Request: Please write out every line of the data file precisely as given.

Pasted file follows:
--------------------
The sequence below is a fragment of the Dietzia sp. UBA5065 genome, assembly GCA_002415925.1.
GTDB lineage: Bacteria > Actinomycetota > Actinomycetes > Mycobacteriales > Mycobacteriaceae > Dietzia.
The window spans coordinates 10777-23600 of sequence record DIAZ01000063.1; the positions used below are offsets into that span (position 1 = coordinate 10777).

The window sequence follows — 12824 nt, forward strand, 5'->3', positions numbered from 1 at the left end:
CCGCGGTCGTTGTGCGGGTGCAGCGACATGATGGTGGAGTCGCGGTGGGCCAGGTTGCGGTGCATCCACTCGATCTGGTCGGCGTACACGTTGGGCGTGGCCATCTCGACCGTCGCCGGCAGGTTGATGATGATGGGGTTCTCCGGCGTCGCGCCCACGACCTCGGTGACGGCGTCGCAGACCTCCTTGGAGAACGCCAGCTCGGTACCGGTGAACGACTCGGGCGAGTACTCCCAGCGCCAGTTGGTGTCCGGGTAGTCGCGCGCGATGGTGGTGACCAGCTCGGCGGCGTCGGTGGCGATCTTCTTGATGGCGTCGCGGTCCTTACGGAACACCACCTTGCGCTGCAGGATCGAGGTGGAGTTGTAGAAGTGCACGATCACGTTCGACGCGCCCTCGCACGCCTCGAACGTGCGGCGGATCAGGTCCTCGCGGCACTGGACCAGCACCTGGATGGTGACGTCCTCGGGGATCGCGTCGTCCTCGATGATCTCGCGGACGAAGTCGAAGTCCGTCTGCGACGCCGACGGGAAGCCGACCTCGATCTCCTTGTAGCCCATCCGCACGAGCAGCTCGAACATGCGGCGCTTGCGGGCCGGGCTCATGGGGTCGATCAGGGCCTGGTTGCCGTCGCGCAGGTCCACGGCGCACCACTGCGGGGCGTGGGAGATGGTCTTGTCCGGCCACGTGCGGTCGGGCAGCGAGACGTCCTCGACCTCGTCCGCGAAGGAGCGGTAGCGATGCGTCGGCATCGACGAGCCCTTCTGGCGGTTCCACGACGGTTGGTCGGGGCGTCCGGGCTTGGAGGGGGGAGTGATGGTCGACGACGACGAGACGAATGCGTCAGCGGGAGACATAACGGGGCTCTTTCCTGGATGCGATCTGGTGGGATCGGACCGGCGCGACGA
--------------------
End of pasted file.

The sequence below is a fragment of the Dietzia sp. UBA5065 genome, assembly GCA_002415925.1.
GTDB lineage: Bacteria > Actinomycetota > Actinomycetes > Mycobacteriales > Mycobacteriaceae > Dietzia.
The window spans coordinates 10777-23600 of sequence record DIAZ01000063.1; the positions used below are offsets into that span (position 1 = coordinate 10777).

The window sequence follows — 12824 nt, forward strand, 5'->3', positions numbered from 1 at the left end:
CCGCGGTCGTTGTGCGGGTGCAGCGACATGATGGTGGAGTCGCGGTGGGCCAGGTTGCGGTGCATCCACTCGATCTGGTCGGCGTACACGTTGGGCGTGGCCATCTCGACCGTCGCCGGCAGGTTGATGATGATGGGGTTCTCCGGCGTCGCGCCCACGACCTCGGTGACGGCGTCGCAGACCTCCTTGGAGAACGCCAGCTCGGTACCGGTGAACGACTCGGGCGAGTACTCCCAGCGCCAGTTGGTGTCCGGGTAGTCGCGCGCGATGGTGGTGACCAGCTCGGCGGCGTCGGTGGCGATCTTCTTGATGGCGTCGCGGTCCTTACGGAACACCACCTTGCGCTGCAGGATCGAGGTGGAGTTGTAGAAGTGCACGATCACGTTCGACGCGCCCTCGCACGCCTCGAACGTGCGGCGGATCAGGTCCTCGCGGCACTGGACCAGCACCTGGATGGTGACGTCCTCGGGGATCGCGTCGTCCTCGATGATCTCGCGGACGAAGTCGAAGTCCGTCTGCGACGCCGACGGGAAGCCGACCTCGATCTCCTTGTAGCCCATCCGCACGAGCAGCTCGAACATGCGGCGCTTGCGGGCCGGGCTCATGGGGTCGATCAGGGCCTGGTTGCCGTCGCGCAGGTCCACGGCGCACCACTGCGGGGCGTGGGAGATGGTCTTGTCCGGCCACGTGCGGTCGGGCAGCGAGACGTCCTCGACCTCGTCCGCGAAGGAGCGGTAGCGATGCGTCGGCATCGACGAGCCCTTCTGGCGGTTCCACGACGGTTGGTCGGGGCGTCCGGGCTTGGAGGGGGGAGTGATGGTCGACGACGACGAGACGAATGCGTCAGCGGGAGACATAACGGGGCTCTTTCCTGGATGCGATCTGGTGGGATCGGACCGGCGCGACGA